I remember a documentary once where they asked a Southern history professor, an African-American, how he felt about the civil war recreationists, the historical societies, the military colleges that glorified the Civil War and seemed to want to re-fight it over and over again. And he said something witty and wise that I will always remember:

    "I have no problem with their continuing to re-fight the Civil War over and over again as long as they continue to lose it."

    We won these arguments once; we can win them again, and make David Brooks' fears come true: that "the Republican Party has become the receding roar of white America as it pines for a way of life that will never return."

  3. I was not despairing but only describing. One must accurately identify and understand one's enemy/situation before being able to defeat/change it.

    I would suggest the bestowal of "democracy" on Russia was no more than media propaganda to 1) declare victory and 2) disguise the widespread, high-level looting subsequent to the collapse of the Soviet Union. Said Russian "democracy" had no more chance of surviving there than it does in Iraq or Afghanistan, there having been in none of those countries the gradual establishment of the institutions that allow democracy to take hold.

    John Puma

  4. Victory!?

    SOPA was out then Reid scuttled PIPA.

    In a matter of hours it was reported that the FBI had shut down the website MegaUpload, which had more than 150 million registered users.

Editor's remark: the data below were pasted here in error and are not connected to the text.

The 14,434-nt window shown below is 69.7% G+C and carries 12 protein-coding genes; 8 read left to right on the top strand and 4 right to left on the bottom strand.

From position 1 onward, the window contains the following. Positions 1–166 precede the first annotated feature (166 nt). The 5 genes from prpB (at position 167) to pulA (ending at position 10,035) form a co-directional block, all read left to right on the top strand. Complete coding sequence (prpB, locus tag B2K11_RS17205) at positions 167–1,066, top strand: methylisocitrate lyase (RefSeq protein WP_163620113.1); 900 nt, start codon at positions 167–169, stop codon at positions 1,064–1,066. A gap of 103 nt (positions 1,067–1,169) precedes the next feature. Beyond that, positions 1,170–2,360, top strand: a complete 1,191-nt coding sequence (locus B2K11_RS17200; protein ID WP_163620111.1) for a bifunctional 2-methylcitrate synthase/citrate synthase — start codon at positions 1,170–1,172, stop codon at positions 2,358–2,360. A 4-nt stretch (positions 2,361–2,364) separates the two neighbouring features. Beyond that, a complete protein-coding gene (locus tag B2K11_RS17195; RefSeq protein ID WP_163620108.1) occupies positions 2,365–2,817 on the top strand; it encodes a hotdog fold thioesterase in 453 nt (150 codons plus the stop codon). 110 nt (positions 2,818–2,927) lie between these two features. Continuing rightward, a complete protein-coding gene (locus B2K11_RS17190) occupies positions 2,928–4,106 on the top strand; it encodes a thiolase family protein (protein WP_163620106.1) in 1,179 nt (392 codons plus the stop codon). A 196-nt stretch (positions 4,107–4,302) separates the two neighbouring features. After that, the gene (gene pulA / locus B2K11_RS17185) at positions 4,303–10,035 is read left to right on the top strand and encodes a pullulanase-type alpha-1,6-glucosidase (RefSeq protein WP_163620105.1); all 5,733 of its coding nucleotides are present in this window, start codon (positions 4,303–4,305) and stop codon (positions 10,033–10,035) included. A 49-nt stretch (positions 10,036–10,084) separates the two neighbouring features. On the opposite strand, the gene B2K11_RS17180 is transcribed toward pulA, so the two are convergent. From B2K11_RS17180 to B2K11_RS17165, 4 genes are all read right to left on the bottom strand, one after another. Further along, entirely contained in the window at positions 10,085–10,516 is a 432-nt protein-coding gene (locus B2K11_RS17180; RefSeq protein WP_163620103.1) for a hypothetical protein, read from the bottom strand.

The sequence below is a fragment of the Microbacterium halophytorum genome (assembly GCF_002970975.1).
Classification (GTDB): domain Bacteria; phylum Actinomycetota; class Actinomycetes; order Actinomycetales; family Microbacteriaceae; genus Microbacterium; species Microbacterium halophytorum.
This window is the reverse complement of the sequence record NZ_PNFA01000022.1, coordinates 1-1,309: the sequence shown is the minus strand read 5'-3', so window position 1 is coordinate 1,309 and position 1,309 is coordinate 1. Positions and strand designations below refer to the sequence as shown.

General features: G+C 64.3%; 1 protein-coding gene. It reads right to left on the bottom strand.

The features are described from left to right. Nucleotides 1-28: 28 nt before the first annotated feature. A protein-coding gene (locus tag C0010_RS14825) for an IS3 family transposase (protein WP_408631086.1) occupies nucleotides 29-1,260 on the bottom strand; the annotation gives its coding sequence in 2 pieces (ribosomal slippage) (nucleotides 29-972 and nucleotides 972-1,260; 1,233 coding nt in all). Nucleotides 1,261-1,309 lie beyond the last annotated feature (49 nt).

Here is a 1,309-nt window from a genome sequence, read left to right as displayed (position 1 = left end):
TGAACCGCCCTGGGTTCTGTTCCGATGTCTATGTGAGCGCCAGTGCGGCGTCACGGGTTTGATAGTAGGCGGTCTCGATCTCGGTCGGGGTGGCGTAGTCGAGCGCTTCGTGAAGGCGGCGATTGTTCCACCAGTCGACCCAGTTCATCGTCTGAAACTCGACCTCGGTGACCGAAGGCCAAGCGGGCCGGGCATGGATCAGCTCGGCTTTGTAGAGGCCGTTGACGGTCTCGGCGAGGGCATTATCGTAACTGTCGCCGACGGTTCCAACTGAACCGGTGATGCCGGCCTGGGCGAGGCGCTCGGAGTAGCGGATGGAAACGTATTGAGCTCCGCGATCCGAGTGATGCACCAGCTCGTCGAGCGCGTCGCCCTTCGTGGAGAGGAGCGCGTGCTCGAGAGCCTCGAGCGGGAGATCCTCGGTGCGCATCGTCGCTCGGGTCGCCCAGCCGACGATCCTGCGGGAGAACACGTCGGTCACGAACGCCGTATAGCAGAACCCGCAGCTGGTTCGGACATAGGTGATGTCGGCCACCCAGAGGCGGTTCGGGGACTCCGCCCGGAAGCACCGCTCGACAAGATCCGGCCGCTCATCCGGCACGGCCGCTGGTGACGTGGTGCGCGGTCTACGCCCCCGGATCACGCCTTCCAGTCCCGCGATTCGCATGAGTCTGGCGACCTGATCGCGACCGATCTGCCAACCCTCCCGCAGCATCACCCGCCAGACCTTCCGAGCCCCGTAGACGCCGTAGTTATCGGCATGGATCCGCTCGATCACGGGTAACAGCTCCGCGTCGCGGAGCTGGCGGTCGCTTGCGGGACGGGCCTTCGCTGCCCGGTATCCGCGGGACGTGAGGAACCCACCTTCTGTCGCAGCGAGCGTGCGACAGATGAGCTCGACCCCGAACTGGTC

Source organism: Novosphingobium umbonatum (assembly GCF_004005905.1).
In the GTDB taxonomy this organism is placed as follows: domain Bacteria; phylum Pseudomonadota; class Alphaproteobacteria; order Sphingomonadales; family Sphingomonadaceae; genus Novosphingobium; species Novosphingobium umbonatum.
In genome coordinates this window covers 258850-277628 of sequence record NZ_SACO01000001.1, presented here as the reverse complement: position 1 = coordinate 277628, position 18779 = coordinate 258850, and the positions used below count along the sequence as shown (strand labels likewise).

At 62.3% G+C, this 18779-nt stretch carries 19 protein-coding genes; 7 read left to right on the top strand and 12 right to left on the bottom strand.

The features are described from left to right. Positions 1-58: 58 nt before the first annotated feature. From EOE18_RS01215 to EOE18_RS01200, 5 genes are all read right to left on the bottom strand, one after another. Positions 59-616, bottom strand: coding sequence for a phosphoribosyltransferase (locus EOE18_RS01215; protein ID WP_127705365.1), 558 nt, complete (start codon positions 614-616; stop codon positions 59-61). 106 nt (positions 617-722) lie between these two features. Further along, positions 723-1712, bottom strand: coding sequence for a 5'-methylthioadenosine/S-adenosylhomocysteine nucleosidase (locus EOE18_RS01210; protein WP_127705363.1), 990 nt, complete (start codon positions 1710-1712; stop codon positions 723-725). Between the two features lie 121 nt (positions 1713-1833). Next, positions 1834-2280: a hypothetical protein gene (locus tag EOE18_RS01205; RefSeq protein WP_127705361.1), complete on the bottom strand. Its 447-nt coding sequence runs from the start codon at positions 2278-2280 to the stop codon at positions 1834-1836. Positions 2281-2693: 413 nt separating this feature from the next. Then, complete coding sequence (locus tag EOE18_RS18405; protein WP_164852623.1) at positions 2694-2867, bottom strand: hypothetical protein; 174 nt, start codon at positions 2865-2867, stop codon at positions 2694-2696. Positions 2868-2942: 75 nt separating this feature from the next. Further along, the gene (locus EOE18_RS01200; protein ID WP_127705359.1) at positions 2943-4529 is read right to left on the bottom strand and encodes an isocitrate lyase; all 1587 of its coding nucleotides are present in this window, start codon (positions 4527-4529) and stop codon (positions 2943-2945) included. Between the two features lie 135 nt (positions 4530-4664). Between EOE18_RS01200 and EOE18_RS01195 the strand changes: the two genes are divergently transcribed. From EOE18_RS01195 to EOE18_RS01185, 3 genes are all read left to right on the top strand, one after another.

John Puma

  5. Well, I don't know much about that case specifically, but wasn't MegaUpload kind of a flamingly overt piracy site?

    Just because I don't want to grant the government huge, vaguely constrained authority to go after people without showing they have broken any law, that doesn't mean I think all things digital should be free.

    In any case, having gone after this site and its owners, they have to make a case for the illegality of their actions in a court of law. They have to present evidence that specific people broke specific laws (there are ways around that too -- but "RICO" is a subject for another day.) That's the way to should be when the government shuts down your business or hauls you off to jail; they need to prove it and not just say "He was a bad guy doing bad things."

  6. Here's Greenwald on the matter:

    "But just as the celebrations began over the saving of Internet Freedom, something else happened: the U.S. Justice Department not only indicted the owners of one of the world’s largest websites, the file-sharing site Megaupload, but also seized and shut down that site, and also seized or froze millions of dollars of its assets — all based on the unproved accusations, set forth in an indictment, that the site deliberately aided copyright infringement.

    In other words, many SOPA opponents were confused and even shocked when they learned that the very power they feared the most in that bill — the power of the U.S. Government to seize and shut down websites based solely on accusations, with no trial — is a power the U.S. Government already possesses and, obviously, is willing and able to exercise even against the world’s largest sites (they have this power thanks to the the 2008 PRO-IP Act pushed by the same industry servants in Congress behind SOPA as well as by forfeiture laws used to seize the property of accused-but-not-convicted drug dealers)."

    John Puma